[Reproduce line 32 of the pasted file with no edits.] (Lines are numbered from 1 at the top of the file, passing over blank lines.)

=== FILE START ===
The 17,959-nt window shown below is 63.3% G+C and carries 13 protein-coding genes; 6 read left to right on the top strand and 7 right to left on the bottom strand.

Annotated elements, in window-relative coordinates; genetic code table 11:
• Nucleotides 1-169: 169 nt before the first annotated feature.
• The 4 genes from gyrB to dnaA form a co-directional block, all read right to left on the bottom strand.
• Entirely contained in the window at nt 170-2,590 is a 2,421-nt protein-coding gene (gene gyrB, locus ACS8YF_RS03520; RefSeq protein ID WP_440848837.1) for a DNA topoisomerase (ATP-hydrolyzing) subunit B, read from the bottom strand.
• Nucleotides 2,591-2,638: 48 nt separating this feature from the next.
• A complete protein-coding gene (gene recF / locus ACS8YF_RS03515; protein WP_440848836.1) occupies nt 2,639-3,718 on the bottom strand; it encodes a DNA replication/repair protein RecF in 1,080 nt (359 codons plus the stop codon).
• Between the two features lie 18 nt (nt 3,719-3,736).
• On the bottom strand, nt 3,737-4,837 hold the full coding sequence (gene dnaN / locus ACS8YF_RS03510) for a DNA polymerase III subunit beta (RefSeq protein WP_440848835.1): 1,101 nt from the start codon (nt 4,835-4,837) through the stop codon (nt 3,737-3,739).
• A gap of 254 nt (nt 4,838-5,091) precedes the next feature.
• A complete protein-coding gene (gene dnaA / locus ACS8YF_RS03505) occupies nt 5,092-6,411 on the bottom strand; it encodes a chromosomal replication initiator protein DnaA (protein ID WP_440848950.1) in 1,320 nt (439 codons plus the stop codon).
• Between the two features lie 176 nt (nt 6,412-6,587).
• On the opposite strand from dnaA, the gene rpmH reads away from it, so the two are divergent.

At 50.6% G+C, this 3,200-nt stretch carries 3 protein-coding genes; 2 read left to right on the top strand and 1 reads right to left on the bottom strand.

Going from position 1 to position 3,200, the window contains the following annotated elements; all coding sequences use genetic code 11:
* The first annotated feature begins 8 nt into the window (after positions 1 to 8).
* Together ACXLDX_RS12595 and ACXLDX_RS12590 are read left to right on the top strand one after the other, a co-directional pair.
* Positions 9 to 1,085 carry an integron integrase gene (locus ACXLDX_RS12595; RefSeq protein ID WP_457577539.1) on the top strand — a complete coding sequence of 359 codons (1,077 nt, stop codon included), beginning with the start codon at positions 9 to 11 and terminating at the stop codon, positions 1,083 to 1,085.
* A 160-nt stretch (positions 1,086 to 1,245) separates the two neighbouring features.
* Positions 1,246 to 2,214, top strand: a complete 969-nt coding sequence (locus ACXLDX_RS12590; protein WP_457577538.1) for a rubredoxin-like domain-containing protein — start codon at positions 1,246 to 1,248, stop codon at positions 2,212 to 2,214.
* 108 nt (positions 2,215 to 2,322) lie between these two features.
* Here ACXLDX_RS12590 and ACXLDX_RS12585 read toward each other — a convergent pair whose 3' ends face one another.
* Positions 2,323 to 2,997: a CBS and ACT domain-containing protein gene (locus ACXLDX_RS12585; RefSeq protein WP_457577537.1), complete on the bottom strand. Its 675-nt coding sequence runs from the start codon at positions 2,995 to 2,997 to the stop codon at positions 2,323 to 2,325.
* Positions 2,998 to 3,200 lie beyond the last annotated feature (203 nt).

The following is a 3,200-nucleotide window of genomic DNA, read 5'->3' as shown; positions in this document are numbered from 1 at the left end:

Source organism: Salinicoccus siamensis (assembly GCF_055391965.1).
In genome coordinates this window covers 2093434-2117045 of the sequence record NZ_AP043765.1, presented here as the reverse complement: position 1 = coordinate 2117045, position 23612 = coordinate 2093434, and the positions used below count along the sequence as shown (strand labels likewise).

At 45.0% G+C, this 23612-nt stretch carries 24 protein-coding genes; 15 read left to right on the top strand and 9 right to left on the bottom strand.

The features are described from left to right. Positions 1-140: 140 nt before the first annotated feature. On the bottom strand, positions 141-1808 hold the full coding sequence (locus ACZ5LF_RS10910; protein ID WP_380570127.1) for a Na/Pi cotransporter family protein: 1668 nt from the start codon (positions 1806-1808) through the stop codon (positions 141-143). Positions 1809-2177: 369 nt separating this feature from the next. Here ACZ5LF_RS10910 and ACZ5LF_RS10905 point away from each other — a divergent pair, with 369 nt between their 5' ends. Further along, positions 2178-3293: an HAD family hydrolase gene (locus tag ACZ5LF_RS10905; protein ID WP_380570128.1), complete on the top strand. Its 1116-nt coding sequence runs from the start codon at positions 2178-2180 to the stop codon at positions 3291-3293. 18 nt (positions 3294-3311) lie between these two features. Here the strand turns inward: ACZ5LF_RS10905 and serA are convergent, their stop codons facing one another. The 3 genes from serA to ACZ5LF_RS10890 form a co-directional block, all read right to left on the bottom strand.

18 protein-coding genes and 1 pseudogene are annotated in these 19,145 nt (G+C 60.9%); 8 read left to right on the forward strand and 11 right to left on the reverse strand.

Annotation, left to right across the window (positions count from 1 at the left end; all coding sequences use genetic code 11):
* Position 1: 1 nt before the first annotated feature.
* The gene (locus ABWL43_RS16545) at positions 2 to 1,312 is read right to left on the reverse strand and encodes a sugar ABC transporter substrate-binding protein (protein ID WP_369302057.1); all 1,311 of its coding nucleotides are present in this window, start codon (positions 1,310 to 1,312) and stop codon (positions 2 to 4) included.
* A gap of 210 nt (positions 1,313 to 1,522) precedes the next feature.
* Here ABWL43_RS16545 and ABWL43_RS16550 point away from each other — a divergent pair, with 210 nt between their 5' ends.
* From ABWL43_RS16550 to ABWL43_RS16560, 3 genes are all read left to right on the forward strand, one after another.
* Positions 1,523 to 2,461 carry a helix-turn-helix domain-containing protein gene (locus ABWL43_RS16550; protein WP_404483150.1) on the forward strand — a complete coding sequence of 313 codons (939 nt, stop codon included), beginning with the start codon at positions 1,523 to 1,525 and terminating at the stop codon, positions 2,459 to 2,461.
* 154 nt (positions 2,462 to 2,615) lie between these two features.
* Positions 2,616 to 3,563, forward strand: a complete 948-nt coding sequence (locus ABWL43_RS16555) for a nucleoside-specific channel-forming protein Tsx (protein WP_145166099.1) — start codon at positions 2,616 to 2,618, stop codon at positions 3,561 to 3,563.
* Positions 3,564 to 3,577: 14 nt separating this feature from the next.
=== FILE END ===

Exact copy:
* Position 1: 1 nt before the first annotated feature.